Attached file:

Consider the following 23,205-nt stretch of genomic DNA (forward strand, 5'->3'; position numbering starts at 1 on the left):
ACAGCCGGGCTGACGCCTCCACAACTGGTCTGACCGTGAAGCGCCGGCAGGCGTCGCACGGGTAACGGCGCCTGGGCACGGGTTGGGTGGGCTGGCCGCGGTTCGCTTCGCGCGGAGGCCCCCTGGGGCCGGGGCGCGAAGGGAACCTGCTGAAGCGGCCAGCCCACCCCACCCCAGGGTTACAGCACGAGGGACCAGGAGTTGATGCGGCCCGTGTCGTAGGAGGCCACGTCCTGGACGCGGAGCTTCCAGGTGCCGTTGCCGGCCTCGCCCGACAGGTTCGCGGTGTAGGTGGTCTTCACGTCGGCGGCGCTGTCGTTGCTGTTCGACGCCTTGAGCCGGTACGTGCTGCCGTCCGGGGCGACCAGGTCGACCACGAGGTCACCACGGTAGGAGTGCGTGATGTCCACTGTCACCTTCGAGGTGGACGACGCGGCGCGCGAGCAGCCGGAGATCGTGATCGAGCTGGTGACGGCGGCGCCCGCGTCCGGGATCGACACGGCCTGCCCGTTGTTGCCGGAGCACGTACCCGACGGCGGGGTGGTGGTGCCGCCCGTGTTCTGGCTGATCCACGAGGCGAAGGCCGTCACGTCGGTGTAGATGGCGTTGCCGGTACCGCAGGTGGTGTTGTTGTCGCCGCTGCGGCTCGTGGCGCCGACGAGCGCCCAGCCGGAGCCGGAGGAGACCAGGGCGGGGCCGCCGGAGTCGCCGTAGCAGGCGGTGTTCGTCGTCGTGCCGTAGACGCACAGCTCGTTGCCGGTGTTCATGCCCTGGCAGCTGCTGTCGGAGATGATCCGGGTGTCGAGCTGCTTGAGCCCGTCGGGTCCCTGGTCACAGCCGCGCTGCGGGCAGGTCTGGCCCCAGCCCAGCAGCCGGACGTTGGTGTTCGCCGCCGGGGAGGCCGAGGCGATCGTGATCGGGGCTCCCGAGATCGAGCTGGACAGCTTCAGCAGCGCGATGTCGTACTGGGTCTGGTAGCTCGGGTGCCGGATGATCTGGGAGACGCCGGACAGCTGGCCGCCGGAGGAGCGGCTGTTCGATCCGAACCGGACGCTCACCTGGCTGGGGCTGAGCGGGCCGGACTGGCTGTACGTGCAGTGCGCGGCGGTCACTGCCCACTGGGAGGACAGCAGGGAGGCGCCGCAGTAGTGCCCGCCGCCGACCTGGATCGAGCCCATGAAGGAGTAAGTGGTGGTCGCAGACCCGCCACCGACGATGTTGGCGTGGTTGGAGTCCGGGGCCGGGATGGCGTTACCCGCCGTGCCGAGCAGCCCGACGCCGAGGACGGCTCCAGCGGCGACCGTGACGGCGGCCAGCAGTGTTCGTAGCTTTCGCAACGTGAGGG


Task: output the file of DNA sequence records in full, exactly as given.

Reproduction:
Consider the following 23,205-nt stretch of genomic DNA (forward strand, 5'->3'; position numbering starts at 1 on the left):
ACAGCCGGGCTGACGCCTCCACAACTGGTCTGACCGTGAAGCGCCGGCAGGCGTCGCACGGGTAACGGCGCCTGGGCACGGGTTGGGTGGGCTGGCCGCGGTTCGCTTCGCGCGGAGGCCCCCTGGGGCCGGGGCGCGAAGGGAACCTGCTGAAGCGGCCAGCCCACCCCACCCCAGGGTTACAGCACGAGGGACCAGGAGTTGATGCGGCCCGTGTCGTAGGAGGCCACGTCCTGGACGCGGAGCTTCCAGGTGCCGTTGCCGGCCTCGCCCGACAGGTTCGCGGTGTAGGTGGTCTTCACGTCGGCGGCGCTGTCGTTGCTGTTCGACGCCTTGAGCCGGTACGTGCTGCCGTCCGGGGCGACCAGGTCGACCACGAGGTCACCACGGTAGGAGTGCGTGATGTCCACTGTCACCTTCGAGGTGGACGACGCGGCGCGCGAGCAGCCGGAGATCGTGATCGAGCTGGTGACGGCGGCGCCCGCGTCCGGGATCGACACGGCCTGCCCGTTGTTGCCGGAGCACGTACCCGACGGCGGGGTGGTGGTGCCGCCCGTGTTCTGGCTGATCCACGAGGCGAAGGCCGTCACGTCGGTGTAGATGGCGTTGCCGGTACCGCAGGTGGTGTTGTTGTCGCCGCTGCGGCTCGTGGCGCCGACGAGCGCCCAGCCGGAGCCGGAGGAGACCAGGGCGGGGCCGCCGGAGTCGCCGTAGCAGGCGGTGTTCGTCGTCGTGCCGTAGACGCACAGCTCGTTGCCGGTGTTCATGCCCTGGCAGCTGCTGTCGGAGATGATCCGGGTGTCGAGCTGCTTGAGCCCGTCGGGTCCCTGGTCACAGCCGCGCTGCGGGCAGGTCTGGCCCCAGCCCAGCAGCCGGACGTTGGTGTTCGCCGCCGGGGAGGCCGAGGCGATCGTGATCGGGGCTCCCGAGATCGAGCTGGACAGCTTCAGCAGCGCGATGTCGTACTGGGTCTGGTAGCTCGGGTGCCGGATGATCTGGGAGACGCCGGACAGCTGGCCGCCGGAGGAGCGGCTGTTCGATCCGAACCGGACGCTCACCTGGCTGGGGCTGAGCGGGCCGGACTGGCTGTACGTGCAGTGCGCGGCGGTCACTGCCCACTGGGAGGACAGCAGGGAGGCGCCGCAGTAGTGCCCGCCGCCGACCTGGATCGAGCCCATGAAGGAGTAAGTGGTGGTCGCAGACCCGCCACCGACGATGTTGGCGTGGTTGGAGTCCGGGGCCGGGATGGCGTTACCCGCCGTGCCGAGCAGCCCGACGCCGAGGACGGCTCCAGCGGCGACCGTGACGGCGGCCAGCAGTGTTCGTAGCTTTCGCAACGTGAGGG